Jeanine Houwing

Data analytics and statistics for health

My work is motivated by my ongoing collaborations with clinicians, biologists, psychologists and chemists. For development of biostatistical methods, it is essential to know how the data are measured and which questions need to be answered.

My main research theme is random effects modelling, which is the basis of my work in family data: study design, testing and modelling genetic factors, risk prediction.

My work on Glycomics data was the motivation for a granted FP7 Consortium MIMOmics, for which I am the coordinator. For analysis of multimodal datasets in population cohorts, we develop network methods and prediction models. We use techniques from biostatistics, bioinformatics, machine learning, and physics. It appears that omics data improve the predictive performance, but not sufficiently for practical use. Adding family health data might advance the performance further.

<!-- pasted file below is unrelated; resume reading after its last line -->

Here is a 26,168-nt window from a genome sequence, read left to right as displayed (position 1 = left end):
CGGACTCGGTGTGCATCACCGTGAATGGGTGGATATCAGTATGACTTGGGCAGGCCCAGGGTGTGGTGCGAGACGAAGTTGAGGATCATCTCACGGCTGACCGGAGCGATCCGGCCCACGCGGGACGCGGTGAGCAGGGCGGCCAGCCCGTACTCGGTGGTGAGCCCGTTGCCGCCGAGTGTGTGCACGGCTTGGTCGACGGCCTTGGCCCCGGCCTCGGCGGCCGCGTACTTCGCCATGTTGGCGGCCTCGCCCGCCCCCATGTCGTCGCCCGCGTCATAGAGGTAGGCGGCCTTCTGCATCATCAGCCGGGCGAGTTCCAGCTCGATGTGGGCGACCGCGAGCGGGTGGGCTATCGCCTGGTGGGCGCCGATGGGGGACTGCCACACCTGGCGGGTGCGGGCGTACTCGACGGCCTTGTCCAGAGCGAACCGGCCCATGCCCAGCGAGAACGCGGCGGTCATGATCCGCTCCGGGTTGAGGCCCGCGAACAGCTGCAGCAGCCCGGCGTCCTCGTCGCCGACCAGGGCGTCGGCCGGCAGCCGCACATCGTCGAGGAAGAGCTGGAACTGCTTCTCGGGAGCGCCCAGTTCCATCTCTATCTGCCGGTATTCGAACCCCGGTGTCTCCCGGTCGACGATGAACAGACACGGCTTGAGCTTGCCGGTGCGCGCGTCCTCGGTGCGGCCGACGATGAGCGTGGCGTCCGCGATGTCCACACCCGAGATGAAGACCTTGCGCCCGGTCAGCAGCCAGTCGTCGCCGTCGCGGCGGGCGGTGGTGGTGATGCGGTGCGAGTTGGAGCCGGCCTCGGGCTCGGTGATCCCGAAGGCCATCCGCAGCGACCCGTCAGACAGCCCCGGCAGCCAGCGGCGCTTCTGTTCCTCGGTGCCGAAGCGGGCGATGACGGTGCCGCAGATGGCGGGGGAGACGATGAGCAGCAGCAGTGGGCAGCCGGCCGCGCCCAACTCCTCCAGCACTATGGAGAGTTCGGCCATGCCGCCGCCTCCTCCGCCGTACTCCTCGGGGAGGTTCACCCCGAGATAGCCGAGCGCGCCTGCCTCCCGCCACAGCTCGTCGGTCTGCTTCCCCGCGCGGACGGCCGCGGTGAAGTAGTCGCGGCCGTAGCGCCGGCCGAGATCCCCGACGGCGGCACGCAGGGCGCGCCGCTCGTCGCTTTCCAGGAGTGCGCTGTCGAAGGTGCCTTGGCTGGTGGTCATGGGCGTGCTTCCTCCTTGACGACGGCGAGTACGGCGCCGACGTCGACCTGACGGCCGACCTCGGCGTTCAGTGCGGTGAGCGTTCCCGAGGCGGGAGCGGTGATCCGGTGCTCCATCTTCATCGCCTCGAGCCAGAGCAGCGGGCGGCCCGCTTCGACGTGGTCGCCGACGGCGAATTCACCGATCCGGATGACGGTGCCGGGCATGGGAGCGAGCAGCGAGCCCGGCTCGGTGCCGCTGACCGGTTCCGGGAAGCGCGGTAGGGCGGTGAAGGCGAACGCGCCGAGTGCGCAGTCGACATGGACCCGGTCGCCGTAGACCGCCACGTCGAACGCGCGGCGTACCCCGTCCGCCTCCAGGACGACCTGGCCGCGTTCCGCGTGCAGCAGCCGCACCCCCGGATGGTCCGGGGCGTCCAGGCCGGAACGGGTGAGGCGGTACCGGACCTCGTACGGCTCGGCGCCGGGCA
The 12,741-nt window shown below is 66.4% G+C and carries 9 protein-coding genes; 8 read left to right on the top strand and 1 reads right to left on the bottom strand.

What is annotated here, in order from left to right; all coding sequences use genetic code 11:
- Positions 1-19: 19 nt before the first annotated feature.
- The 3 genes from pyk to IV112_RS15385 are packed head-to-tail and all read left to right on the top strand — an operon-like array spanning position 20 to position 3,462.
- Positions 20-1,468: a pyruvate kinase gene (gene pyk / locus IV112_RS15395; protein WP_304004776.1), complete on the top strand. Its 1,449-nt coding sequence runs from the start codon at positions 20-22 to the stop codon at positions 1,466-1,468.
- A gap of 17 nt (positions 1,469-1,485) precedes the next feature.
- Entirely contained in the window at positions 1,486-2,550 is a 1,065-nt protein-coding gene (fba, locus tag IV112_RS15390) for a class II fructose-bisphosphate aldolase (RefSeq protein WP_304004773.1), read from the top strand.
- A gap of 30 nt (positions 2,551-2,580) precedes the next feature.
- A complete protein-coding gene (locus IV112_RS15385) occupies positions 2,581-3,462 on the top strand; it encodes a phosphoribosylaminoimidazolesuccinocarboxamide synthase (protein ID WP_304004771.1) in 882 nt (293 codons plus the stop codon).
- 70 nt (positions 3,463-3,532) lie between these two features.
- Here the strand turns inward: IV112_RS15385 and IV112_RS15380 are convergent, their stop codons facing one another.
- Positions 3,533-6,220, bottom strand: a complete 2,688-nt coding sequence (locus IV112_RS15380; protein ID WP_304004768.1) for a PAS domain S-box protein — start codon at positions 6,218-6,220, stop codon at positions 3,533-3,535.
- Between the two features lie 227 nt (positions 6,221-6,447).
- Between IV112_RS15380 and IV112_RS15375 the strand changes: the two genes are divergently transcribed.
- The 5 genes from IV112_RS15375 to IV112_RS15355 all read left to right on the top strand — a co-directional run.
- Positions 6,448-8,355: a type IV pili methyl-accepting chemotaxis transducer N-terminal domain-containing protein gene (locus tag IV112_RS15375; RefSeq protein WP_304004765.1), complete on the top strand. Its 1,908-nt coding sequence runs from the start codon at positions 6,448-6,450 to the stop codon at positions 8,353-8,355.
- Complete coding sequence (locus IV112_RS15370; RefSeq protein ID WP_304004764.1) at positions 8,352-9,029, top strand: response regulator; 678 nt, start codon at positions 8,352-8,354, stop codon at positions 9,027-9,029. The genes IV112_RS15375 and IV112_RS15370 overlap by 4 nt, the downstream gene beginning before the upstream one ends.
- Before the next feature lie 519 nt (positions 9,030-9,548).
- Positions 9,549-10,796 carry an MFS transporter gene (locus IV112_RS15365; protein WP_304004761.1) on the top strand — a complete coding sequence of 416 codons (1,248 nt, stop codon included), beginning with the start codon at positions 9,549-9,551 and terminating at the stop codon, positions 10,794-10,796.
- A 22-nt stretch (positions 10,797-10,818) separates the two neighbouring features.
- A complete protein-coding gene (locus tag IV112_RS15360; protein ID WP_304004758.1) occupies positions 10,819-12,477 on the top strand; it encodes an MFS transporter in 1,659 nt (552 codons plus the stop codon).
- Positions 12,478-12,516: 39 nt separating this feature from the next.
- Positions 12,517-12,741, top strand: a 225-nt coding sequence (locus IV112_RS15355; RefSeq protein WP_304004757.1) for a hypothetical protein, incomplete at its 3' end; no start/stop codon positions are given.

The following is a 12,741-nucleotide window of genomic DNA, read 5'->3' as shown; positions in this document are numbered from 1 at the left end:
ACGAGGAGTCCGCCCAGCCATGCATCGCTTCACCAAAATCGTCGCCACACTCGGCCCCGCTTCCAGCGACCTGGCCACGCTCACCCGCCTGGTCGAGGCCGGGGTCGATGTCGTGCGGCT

Research in life and social sciences is data-driven. Data – if correctly analysed – provide insight in processes underlying health and disease. Data are big, noisy and incomplete. And data-sampling is complex. Research in statistical methods for data analysis is relevant and exciting.

Prof. J.J. (Jeanine) Houwing-Duistermaat

Sitting on the data. Why?

Why not sharing our data with other scientists? To stimulate multidisciplinary research? To accelerate scientific output by allowing more eyes to look at the data? To have fun together? In a comment which was published last week in the New England Journal of Medicine...

No Statistics – No Precision Medicine

A screening program tailored to my risk profile. Only receiving a treatment from which I will benefit. That is what we all want. Can big data help to achieve this goal? Yes it can. The reason is that big data allow identification of homogeneous patient groups. Within...